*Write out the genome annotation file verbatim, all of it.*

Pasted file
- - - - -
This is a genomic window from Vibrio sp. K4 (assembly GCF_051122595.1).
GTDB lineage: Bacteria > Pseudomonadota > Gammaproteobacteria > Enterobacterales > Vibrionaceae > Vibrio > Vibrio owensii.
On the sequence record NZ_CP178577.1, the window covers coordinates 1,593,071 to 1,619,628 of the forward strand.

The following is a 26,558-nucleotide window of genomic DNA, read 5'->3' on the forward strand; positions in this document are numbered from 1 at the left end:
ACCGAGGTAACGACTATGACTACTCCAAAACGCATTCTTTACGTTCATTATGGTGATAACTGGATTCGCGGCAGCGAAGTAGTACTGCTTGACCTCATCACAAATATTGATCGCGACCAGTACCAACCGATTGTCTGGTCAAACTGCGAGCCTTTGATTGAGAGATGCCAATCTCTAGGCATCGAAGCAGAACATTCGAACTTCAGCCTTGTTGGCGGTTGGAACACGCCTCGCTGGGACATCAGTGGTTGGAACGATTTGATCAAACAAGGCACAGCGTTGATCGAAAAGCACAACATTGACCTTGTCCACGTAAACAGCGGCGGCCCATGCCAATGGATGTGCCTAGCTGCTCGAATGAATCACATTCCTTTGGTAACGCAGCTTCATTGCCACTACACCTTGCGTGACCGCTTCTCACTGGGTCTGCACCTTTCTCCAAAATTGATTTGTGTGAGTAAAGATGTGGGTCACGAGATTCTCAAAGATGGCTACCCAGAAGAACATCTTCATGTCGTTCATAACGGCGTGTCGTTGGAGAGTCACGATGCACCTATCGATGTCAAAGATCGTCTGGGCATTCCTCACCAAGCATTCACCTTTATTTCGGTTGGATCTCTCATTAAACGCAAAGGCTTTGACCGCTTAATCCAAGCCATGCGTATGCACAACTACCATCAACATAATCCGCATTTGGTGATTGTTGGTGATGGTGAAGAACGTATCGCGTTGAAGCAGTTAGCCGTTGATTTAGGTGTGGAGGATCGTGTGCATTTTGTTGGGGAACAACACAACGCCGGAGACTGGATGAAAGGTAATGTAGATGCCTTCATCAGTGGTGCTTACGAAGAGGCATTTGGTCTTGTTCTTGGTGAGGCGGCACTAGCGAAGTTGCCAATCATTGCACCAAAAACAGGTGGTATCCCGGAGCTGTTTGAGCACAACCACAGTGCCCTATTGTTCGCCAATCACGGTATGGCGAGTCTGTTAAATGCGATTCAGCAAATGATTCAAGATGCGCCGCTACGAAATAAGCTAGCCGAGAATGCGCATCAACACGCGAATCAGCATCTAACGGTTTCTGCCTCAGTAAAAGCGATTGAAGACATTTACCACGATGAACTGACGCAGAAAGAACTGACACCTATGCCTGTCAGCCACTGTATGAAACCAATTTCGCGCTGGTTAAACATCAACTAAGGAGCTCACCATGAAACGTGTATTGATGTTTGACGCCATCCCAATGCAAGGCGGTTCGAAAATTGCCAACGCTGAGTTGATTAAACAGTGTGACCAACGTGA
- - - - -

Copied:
This is a genomic window from Vibrio sp. K4 (assembly GCF_051122595.1).
GTDB lineage: Bacteria > Pseudomonadota > Gammaproteobacteria > Enterobacterales > Vibrionaceae > Vibrio > Vibrio owensii.
On the sequence record NZ_CP178577.1, the window covers coordinates 1,593,071 to 1,619,628 of the forward strand.

The following is a 26,558-nucleotide window of genomic DNA, read 5'->3' on the forward strand; positions in this document are numbered from 1 at the left end:
ACCGAGGTAACGACTATGACTACTCCAAAACGCATTCTTTACGTTCATTATGGTGATAACTGGATTCGCGGCAGCGAAGTAGTACTGCTTGACCTCATCACAAATATTGATCGCGACCAGTACCAACCGATTGTCTGGTCAAACTGCGAGCCTTTGATTGAGAGATGCCAATCTCTAGGCATCGAAGCAGAACATTCGAACTTCAGCCTTGTTGGCGGTTGGAACACGCCTCGCTGGGACATCAGTGGTTGGAACGATTTGATCAAACAAGGCACAGCGTTGATCGAAAAGCACAACATTGACCTTGTCCACGTAAACAGCGGCGGCCCATGCCAATGGATGTGCCTAGCTGCTCGAATGAATCACATTCCTTTGGTAACGCAGCTTCATTGCCACTACACCTTGCGTGACCGCTTCTCACTGGGTCTGCACCTTTCTCCAAAATTGATTTGTGTGAGTAAAGATGTGGGTCACGAGATTCTCAAAGATGGCTACCCAGAAGAACATCTTCATGTCGTTCATAACGGCGTGTCGTTGGAGAGTCACGATGCACCTATCGATGTCAAAGATCGTCTGGGCATTCCTCACCAAGCATTCACCTTTATTTCGGTTGGATCTCTCATTAAACGCAAAGGCTTTGACCGCTTAATCCAAGCCATGCGTATGCACAACTACCATCAACATAATCCGCATTTGGTGATTGTTGGTGATGGTGAAGAACGTATCGCGTTGAAGCAGTTAGCCGTTGATTTAGGTGTGGAGGATCGTGTGCATTTTGTTGGGGAACAACACAACGCCGGAGACTGGATGAAAGGTAATGTAGATGCCTTCATCAGTGGTGCTTACGAAGAGGCATTTGGTCTTGTTCTTGGTGAGGCGGCACTAGCGAAGTTGCCAATCATTGCACCAAAAACAGGTGGTATCCCGGAGCTGTTTGAGCACAACCACAGTGCCCTATTGTTCGCCAATCACGGTATGGCGAGTCTGTTAAATGCGATTCAGCAAATGATTCAAGATGCGCCGCTACGAAATAAGCTAGCCGAGAATGCGCATCAACACGCGAATCAGCATCTAACGGTTTCTGCCTCAGTAAAAGCGATTGAAGACATTTACCACGATGAACTGACGCAGAAAGAACTGACACCTATGCCTGTCAGCCACTGTATGAAACCAATTTCGCGCTGGTTAAACATCAACTAAGGAGCTCACCATGAAACGTGTATTGATGTTTGACGCCATCCCAATGCAAGGCGGTTCGAAAATTGCCAACGCTGAGTTGATTAAACAGTGTGACCAACGTGA